Thanks to my latest change on time.perf_counter(), all Python 3.7 clocks now use nanoseconds as integer internally. It became possible to propose again my old idea of getting time as nanoseconds at Python level and so I wrote a new PEP 564 "Add new time functions with nanosecond resolution". While the PEP was discussed, I also deprecated time.clock() and removed os.stat_float_times().

Old clock


Since I wrote the PEP 418 "Add monotonic time, performance counter, and process time functions" in 2012, I dislike time.clock(). This clock is not portable: on Windows it mesures wall-clock, whereas it measures CPU time on Unix. Extract of time.clock() documentation:

Deprecated since version 3.3: The behaviour of this function depends on the platform: use perf_counter() or process_time() instead, depending on your requirements, to have a well defined behaviour.

My PEP 418 deprecated time.clock() in the documentation. In bpo-31803, I modified time.clock() and time.get_clock_info('clock') to also emit a DeprecationWarning warning. I replaced time.clock() with time.perf_counter() in tests and demos. I also removed hasattr(time, 'monotonic') in test_time since time.monotonic() is always available since Python 3.5.


The os.stat_float_times() function was introduced in Python 2.3 to get file modification times with sub-second resolution (commit f607bdaa), the default was still to get time as seconds (integer). The function was introduced to get a smooth transition to time as floating point number, to keep the backward compatibility with Python 2.2.

os.stat() was modified to return time as float by default in Python 2.5 (commit fe33d0ba). Python 2.5 was released 11 years ago, I consider that people had enough time to migrate their code to float time :-) I modified os.stat_float_times() in Python 3.1 to emit a DeprecationWarning warning (commit 034d0aa2 of bpo-14711).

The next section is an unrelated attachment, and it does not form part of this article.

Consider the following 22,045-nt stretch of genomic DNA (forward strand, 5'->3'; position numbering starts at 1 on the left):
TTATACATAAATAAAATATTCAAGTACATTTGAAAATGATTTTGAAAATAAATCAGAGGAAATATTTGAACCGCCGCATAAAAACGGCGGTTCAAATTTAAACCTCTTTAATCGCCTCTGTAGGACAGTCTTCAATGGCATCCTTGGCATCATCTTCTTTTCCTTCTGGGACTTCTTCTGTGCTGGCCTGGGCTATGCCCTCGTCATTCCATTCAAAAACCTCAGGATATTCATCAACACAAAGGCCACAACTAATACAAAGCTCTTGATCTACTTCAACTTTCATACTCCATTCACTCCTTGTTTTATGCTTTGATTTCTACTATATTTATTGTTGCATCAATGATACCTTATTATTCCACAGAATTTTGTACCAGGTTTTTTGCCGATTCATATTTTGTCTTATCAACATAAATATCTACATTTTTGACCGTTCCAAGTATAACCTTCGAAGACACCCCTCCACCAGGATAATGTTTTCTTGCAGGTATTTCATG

Finally, I removed os.stat_float_times() in Python 3.7: bpo-31827.

Serhiy Storchaka proposed to also remove last three items from os.stat_result. For example, stat_result[stat.ST_MTIME] could be replaced with stat_result.st_time. But I tried to remove these items and it broke the logging module, so I decided to leave it unchanged.

PEP 564: time.time_ns()

Six years ago (2012), I wrote the PEP 410 "Use decimal.Decimal type for timestamps" which proposes a large and complex change in all Python functions returning time to support nanosecond resolution using the decimal.Decimal type. The PEP was rejected for different reasons.

Since all clock now use nanoseconds internally in Python 3.7, I proposed a new PEP 564 "Add new time functions with nanosecond resolution". Abstract:

Add six new "nanosecond" variants of existing functions to the time module: clock_gettime_ns(), clock_settime_ns(), monotonic_ns(), perf_counter_ns(), process_time_ns() and time_ns(). While similar to the existing functions without the _ns suffix, they provide nanosecond resolution: they return a number of nanoseconds as a Python int.

The time.time_ns() resolution is 3 times better than the time.time() resolution on Linux and Windows.

People were now convinced by the need for nanosecond resolution, so I added an "Issues caused by precision loss" section with 2 examples:

  • Example 1: measure time delta in long-running process
  • Example 2: compare times with different resolution

As for my previous PEP 410, many people proposed many alternatives recorded in the PEP: sub-nanosecond resolution, modifying time.time() result type, different types, different API, a new module, etc.

Hopefully for me, Guido van Rossum quickly approved my PEP for Python 3.7!

Implementaton of the PEP 564

I implemented my PEP 564 in bpo-31784 with the commit c29b585f. I added 6 new time functions:

  • time.clock_gettime_ns()
  • time.clock_settime_ns()
  • time.monotonic_ns()
  • time.perf_counter_ns()
  • time.process_time_ns()
  • time.time_ns()


$ python3.7
Python 3.7.0b2+ (heads/3.7:31e2b76f7b, Mar  6 2018, 15:31:29)
[GCC 7.2.1 20170915 (Red Hat 7.2.1-2)] on linux
>>> import time
>>> time.time()
>>> time.time_ns()

I also added tests on os.times() in test_os, previously the function wasn't tested at all!


I added 6 new functions to get time with a nanosecond resolution like time.time_ns() with my approved PEP 564. I also modified time.clock() to emit a DeprecationWarning and I removed the legacy os.stat_float_times() function.